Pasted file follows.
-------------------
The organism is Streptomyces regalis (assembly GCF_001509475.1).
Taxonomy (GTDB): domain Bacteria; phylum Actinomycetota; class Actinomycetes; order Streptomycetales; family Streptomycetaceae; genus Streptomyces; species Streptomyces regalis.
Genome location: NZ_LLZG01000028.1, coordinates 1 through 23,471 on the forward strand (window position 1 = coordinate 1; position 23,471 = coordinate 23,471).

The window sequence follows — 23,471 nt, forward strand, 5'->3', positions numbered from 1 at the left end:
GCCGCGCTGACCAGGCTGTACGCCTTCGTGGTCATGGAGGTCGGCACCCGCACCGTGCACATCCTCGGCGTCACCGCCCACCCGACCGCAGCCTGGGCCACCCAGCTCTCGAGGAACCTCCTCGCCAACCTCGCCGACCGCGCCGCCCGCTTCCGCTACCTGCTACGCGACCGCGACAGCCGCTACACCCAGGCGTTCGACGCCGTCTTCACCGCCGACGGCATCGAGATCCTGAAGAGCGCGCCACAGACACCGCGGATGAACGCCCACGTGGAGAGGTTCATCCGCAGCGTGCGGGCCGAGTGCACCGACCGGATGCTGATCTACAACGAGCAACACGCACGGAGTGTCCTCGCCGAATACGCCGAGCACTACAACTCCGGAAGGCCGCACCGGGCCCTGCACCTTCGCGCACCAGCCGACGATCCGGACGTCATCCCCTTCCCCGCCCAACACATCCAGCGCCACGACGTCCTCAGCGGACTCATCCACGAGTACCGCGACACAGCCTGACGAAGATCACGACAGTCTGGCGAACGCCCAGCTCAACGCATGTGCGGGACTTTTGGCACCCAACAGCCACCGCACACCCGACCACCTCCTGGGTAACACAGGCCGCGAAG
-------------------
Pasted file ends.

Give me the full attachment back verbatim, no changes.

The organism is Streptomyces regalis (assembly GCF_001509475.1).
Taxonomy (GTDB): domain Bacteria; phylum Actinomycetota; class Actinomycetes; order Streptomycetales; family Streptomycetaceae; genus Streptomyces; species Streptomyces regalis.
Genome location: NZ_LLZG01000028.1, coordinates 1 through 23,471 on the forward strand (window position 1 = coordinate 1; position 23,471 = coordinate 23,471).

The window sequence follows — 23,471 nt, forward strand, 5'->3', positions numbered from 1 at the left end:
GCCGCGCTGACCAGGCTGTACGCCTTCGTGGTCATGGAGGTCGGCACCCGCACCGTGCACATCCTCGGCGTCACCGCCCACCCGACCGCAGCCTGGGCCACCCAGCTCTCGAGGAACCTCCTCGCCAACCTCGCCGACCGCGCCGCCCGCTTCCGCTACCTGCTACGCGACCGCGACAGCCGCTACACCCAGGCGTTCGACGCCGTCTTCACCGCCGACGGCATCGAGATCCTGAAGAGCGCGCCACAGACACCGCGGATGAACGCCCACGTGGAGAGGTTCATCCGCAGCGTGCGGGCCGAGTGCACCGACCGGATGCTGATCTACAACGAGCAACACGCACGGAGTGTCCTCGCCGAATACGCCGAGCACTACAACTCCGGAAGGCCGCACCGGGCCCTGCACCTTCGCGCACCAGCCGACGATCCGGACGTCATCCCCTTCCCCGCCCAACACATCCAGCGCCACGACGTCCTCAGCGGACTCATCCACGAGTACCGCGACACAGCCTGACGAAGATCACGACAGTCTGGCGAACGCCCAGCTCAACGCATGTGCGGGACTTTTGGCACCCAACAGCCACCGCACACCCGACCACCTCCTGGGTAACACAGGCCGCGAAG